Editorial: Double trouble
The Mahatma Gandhi National Rural Employment Guarantee Act provides for the biggest welfare spending scheme by the Government of India. A pre-announced wage rate is paid under the scheme for labour performed in creating assets. The wage rate varies from state to state, depending upon prevailing labour market conditions. The recent revision in wages under the scheme for 2022-23 shows the MGNREGA wage rate to be below the minimum wage for similar unskilled work in almost every state. There has been an additional announcement that fresh grants under the scheme released for each state would be done only after the completion of an audit to check the money utilized and the work done. The official reason cited for this gap relates to viewing MGNREGA jobs as being sought as a last resort when regular jobs are unavailable. The Centre does not want people to become dependent on the MGNREGA. The idea is not to make MGNREGA jobs the most preferred. The audit requirement is obvious and justified on the grounds of preventing the misuse of funds.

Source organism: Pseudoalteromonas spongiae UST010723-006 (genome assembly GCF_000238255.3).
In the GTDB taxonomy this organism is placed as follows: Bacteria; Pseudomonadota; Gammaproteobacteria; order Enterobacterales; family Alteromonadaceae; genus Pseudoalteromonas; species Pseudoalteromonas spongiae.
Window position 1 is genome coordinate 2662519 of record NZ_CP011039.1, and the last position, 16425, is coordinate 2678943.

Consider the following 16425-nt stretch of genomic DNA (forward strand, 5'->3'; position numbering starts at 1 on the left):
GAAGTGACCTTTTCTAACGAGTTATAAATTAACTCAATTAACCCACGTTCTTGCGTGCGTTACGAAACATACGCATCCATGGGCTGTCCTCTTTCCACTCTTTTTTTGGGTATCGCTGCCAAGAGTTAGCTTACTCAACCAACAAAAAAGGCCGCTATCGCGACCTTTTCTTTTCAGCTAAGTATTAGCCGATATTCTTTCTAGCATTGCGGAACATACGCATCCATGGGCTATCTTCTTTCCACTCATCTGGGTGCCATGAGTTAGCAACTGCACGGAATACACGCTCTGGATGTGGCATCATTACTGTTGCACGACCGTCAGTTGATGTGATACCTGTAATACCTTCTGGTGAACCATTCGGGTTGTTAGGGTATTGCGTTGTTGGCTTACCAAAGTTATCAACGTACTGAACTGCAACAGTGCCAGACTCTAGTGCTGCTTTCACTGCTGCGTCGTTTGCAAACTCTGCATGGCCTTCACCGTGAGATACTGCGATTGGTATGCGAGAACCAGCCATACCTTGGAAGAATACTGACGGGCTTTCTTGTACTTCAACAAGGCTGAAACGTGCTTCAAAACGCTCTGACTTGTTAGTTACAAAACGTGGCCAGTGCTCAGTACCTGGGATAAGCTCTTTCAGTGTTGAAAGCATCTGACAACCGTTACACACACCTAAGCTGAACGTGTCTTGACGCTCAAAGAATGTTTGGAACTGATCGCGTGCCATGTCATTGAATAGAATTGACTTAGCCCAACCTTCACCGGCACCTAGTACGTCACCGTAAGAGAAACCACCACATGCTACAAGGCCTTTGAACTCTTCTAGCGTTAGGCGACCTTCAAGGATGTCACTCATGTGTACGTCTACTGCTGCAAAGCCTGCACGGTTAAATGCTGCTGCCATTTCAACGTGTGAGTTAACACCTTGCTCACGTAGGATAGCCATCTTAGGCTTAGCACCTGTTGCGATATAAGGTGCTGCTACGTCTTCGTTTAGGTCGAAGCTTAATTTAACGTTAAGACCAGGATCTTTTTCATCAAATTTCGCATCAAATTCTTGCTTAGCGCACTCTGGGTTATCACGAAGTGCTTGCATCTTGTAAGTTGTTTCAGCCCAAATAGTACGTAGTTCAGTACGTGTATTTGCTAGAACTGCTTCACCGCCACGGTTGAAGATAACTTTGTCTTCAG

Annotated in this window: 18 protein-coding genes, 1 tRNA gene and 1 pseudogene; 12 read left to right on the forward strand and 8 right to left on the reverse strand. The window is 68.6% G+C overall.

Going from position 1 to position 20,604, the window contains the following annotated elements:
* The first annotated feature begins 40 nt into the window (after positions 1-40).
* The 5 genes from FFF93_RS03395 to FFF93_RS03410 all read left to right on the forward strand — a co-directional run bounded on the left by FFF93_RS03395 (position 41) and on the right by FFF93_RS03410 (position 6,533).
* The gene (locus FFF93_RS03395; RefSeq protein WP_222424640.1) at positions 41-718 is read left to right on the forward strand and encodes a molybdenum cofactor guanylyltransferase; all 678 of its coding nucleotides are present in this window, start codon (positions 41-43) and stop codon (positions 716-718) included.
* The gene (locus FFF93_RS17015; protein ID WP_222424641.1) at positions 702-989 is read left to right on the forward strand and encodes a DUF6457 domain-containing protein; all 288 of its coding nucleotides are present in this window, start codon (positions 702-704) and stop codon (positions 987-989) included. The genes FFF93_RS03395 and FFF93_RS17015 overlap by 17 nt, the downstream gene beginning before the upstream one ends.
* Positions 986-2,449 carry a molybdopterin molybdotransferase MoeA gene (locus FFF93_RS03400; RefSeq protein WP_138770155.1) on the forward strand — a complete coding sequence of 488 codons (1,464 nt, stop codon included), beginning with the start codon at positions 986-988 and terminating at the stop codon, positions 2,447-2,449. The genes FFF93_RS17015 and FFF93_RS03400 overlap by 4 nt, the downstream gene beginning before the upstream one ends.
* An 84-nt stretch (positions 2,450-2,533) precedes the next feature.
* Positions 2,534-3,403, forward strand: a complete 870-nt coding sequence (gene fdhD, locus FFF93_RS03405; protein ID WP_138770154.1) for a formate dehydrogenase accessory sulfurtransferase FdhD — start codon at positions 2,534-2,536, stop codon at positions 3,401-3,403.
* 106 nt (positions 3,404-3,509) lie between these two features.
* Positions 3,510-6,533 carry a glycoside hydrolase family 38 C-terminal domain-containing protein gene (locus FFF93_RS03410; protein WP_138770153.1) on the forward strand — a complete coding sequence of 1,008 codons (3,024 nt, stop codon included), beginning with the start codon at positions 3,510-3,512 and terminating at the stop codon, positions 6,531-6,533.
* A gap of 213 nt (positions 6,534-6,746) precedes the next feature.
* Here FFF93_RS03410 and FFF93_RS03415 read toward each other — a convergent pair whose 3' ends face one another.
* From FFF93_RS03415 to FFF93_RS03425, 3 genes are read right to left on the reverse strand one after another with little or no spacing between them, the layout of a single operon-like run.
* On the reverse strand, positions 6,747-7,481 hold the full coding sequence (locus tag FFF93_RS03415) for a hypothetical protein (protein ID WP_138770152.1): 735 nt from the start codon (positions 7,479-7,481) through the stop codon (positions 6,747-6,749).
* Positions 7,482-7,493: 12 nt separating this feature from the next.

These announcements will have implications for states and their labour markets. First, consider the wage gap. In tight labour markets, say, in Maharashtra or Kerala, the actual wage rate, as opposed to the minimum, will tend to increase. However, this natural rise will be tempered by the existence of a de facto minimum wage, which is the MGNREGA wage rate. In other words, rising wage rates will compel employers to hold on to wages as much as possible by forcing labour to fall back on the MGNREGA. In weak labour markets, the state’s minimum wage would come under pressure to be reduced further as the opportunity cost of workers would be the MGNREGA wage rate, a trend that would reduce the wage gap. In both cases, the average rural wage would be lower than what it would have been if the wage gap had not been there. The second implication is about the auditing of funds and performance. While this is laudable in ensuring that public funds are not wasted, it might also create a conflict of political interests in a federal system. States with Opposition governments might feel that the audit process is slow and too complicated, thereby leading to a delay in the release of the next round of funds. States that misuse funds or are terribly inefficient in their use ought to be hauled up. It is not clear that such identification of the laggards would be done in an acceptable fashion. The increase in political quibbling would have its own economic costs.